High resolution data set of annual lake areas and water storage across the Inner Tibet, 2002-2015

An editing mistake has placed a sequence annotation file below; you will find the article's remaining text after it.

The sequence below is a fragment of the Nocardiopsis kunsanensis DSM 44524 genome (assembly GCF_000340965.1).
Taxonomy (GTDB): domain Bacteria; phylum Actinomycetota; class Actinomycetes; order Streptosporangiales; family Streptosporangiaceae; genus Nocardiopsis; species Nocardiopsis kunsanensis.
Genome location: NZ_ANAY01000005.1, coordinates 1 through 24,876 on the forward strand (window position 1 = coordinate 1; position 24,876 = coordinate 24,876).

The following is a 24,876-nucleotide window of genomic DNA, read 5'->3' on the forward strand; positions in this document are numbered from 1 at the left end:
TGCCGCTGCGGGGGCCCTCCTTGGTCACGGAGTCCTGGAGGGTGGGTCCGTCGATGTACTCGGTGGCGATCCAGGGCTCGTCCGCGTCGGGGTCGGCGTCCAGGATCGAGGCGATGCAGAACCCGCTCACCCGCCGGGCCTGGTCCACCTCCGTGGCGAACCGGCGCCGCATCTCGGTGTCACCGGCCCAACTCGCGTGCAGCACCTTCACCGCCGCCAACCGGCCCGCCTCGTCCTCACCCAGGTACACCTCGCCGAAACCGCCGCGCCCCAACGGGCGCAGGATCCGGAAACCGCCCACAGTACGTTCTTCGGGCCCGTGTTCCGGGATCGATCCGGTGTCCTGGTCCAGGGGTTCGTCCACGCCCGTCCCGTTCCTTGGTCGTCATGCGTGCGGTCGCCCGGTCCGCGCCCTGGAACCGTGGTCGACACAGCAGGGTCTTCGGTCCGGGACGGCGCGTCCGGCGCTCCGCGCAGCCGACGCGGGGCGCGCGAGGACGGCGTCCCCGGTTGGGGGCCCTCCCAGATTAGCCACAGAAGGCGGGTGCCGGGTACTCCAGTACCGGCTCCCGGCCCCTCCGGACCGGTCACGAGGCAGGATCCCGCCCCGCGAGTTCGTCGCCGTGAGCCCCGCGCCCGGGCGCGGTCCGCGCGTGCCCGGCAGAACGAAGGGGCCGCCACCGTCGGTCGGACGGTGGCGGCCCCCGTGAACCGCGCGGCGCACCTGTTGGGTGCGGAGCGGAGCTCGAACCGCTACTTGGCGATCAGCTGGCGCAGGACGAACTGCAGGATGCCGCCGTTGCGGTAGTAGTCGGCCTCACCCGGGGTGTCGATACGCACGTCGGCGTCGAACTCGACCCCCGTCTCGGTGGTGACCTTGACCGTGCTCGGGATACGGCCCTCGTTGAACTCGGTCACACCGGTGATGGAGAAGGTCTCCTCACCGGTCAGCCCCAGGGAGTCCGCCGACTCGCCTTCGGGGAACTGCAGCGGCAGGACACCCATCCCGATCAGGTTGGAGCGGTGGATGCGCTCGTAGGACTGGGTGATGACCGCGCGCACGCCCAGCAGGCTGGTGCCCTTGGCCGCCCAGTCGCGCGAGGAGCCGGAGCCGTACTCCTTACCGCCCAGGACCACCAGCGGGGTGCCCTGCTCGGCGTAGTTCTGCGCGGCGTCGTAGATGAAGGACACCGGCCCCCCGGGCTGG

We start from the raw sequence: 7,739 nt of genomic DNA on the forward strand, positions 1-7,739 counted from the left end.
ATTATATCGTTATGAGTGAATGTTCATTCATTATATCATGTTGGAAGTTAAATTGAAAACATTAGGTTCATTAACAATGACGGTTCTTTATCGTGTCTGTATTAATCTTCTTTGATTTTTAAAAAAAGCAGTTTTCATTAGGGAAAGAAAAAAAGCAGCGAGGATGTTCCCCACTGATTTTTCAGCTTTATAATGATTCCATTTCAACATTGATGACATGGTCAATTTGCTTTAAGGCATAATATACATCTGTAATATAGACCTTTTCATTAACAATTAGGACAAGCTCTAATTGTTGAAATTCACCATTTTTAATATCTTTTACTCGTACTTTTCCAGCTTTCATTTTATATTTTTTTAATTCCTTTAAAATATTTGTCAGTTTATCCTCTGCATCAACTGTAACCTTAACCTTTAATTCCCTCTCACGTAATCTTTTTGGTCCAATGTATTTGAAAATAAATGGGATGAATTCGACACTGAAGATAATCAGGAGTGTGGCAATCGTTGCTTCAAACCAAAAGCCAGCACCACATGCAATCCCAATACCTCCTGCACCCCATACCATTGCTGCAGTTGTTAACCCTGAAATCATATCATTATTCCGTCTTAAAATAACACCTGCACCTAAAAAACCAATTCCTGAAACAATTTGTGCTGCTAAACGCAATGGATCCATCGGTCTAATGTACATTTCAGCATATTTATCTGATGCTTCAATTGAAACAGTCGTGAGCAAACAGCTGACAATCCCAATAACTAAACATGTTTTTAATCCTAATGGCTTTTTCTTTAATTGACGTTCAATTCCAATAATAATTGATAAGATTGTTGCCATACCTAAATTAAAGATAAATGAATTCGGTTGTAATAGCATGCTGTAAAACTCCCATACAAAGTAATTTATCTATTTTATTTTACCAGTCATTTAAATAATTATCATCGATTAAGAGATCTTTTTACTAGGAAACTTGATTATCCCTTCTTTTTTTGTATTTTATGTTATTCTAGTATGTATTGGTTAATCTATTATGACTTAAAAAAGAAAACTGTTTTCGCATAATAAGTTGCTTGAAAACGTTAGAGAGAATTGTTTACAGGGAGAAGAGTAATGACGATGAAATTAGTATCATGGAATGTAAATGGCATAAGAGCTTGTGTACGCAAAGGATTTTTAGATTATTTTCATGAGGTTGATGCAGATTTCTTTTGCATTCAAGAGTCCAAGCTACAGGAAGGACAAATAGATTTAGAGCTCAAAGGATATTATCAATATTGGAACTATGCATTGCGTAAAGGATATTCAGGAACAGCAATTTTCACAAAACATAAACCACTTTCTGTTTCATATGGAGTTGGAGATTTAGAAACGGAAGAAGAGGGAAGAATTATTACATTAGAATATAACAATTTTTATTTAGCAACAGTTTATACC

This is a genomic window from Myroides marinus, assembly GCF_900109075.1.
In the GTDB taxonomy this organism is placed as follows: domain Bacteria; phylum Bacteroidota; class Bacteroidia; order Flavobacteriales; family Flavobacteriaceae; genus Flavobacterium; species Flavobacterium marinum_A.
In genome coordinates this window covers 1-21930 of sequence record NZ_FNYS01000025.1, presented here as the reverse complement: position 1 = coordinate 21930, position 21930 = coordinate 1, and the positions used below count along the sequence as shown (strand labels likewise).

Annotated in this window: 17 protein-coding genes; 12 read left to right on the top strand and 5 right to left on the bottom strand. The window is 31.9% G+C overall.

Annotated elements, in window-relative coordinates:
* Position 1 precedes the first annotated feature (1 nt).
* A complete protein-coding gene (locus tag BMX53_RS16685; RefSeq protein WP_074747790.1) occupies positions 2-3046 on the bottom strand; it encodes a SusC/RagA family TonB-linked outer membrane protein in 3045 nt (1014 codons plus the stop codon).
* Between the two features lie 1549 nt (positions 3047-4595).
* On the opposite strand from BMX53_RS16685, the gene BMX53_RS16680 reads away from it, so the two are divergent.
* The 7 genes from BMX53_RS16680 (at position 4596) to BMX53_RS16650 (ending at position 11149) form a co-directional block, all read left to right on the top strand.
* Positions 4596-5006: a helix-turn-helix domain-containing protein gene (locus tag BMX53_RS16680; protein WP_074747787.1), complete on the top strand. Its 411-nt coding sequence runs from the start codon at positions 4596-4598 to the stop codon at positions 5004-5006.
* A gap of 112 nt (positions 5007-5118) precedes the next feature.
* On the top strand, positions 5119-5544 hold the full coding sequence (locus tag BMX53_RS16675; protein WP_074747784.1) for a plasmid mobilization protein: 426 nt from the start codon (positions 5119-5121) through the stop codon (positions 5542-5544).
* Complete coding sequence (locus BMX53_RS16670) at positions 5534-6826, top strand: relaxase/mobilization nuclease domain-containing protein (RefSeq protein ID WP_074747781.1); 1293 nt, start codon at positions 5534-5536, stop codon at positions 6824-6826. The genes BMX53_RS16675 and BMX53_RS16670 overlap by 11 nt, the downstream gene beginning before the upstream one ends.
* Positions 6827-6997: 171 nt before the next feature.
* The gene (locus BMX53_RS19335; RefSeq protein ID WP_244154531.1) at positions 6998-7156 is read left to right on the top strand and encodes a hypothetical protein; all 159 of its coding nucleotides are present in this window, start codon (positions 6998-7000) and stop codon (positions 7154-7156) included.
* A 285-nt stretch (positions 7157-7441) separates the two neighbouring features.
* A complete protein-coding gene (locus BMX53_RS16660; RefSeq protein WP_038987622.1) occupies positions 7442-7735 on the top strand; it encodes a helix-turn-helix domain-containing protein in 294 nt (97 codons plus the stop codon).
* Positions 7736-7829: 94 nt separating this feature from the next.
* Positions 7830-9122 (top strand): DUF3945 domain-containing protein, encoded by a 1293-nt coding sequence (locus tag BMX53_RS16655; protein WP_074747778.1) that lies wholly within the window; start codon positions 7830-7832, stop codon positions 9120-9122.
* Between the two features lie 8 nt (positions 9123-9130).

Alpine lakes in the interior of Tibet, the endorheic Changtang Plateau (CP), serve as "sentinels" of regional climate change. Recent studies indicated that accelerated climate change has driven a widespread area expansion in lakes across the CP, but comprehensive and accurate quantifications of their storage changes are hitherto rare. This study integrated optical imagery and digital elevation models to uncover the fine spatial details of lake water storage (LWS) changes across the CP at an annual timescale after the new millennium (from 2002 to 2015). Validated by hypsometric information based on long-term altimetry measurements, our estimated LWS variations outperform some existing studies with reduced estimation biases and improved spatiotemporal coverages. The net LWS increased at an average rate of 7.34 (±0.62) Gt yr-1 (cumulatively 95.42 (±8.06) Gt), manifested as a dramatic monotonic increase of 9.05 (±0.65) Gt yr-1 before 2012, a deceleration and pause in 2013-2014, and then an intriguing decline after 2014. Observations from the Gravity Recovery and Climate Experiment satellites (GRACE) reveal that the LWS pattern is in remarkable agreement with that of the regional mass changes: a net effect of precipitation minus evapotranspiration (P-ET) in endorheic basins. Despite some regional variations, P-ET explains ~70% of the net LWS gain from 2002 to 2012 and the entire LWS loss after 2013. These findings clearly suggest that the water budget from net precipitation (i.e., P-ET) dominates those of glacier melt and permafrost degradation, and thus acts as the primary contributor to recent lake area/volume variations in the endorheic Tibet.



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